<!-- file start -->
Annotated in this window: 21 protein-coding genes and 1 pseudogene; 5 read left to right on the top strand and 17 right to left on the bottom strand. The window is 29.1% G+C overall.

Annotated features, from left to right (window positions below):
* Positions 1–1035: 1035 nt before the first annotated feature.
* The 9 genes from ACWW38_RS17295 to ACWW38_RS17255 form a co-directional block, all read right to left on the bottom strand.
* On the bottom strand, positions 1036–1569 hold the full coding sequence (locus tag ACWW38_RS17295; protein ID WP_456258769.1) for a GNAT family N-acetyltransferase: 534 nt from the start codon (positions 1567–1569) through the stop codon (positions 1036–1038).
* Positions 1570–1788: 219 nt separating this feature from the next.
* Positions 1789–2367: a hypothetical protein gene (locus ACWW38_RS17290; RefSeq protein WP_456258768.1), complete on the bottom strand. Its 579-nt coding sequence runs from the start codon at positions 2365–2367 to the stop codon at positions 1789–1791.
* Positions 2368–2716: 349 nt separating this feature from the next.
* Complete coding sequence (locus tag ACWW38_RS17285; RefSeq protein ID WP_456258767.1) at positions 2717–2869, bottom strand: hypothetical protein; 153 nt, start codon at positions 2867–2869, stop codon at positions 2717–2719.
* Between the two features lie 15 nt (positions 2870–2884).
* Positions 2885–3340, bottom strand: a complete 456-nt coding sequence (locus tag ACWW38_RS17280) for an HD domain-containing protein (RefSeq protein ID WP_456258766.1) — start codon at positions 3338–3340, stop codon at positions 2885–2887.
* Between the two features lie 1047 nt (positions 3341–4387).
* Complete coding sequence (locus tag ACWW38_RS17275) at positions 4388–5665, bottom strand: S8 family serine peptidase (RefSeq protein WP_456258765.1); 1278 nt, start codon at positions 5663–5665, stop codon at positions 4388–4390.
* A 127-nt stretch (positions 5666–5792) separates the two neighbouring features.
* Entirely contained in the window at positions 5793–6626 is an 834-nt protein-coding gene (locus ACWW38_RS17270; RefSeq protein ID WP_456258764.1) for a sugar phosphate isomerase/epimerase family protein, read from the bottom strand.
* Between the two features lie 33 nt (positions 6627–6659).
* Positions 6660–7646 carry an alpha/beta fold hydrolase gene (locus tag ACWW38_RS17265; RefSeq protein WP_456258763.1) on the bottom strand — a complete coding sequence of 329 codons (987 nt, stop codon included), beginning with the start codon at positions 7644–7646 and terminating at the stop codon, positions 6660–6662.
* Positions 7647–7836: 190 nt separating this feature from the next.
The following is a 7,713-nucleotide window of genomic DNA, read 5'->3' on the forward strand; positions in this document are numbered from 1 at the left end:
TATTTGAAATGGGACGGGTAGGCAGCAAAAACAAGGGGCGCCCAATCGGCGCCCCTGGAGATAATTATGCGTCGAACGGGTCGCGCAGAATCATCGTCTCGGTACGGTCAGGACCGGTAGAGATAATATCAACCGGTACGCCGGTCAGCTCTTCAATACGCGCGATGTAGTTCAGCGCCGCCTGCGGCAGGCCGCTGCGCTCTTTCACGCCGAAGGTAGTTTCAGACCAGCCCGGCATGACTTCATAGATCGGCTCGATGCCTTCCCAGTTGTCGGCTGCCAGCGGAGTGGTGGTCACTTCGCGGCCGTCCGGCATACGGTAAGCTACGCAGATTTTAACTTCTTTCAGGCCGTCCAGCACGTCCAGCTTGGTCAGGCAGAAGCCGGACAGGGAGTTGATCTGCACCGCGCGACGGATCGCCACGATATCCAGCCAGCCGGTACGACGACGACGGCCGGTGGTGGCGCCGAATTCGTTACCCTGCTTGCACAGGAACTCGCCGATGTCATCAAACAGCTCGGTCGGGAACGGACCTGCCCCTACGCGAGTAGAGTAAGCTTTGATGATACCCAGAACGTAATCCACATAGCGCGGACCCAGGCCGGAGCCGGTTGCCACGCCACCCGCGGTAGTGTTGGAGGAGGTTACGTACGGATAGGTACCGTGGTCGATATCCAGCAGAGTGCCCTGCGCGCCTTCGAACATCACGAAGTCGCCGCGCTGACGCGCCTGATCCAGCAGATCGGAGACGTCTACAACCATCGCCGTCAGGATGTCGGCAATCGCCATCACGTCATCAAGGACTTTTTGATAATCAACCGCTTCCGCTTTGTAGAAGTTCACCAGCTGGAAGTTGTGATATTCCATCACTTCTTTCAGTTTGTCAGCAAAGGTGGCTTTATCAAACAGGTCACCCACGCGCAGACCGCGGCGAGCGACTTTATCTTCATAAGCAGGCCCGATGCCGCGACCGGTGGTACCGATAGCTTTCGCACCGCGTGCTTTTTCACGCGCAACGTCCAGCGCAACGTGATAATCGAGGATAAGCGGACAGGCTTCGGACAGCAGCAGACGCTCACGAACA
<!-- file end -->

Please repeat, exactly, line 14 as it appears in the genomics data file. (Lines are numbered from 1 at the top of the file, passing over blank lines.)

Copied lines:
* A 127-nt stretch (positions 5666–5792) separates the two neighbouring features.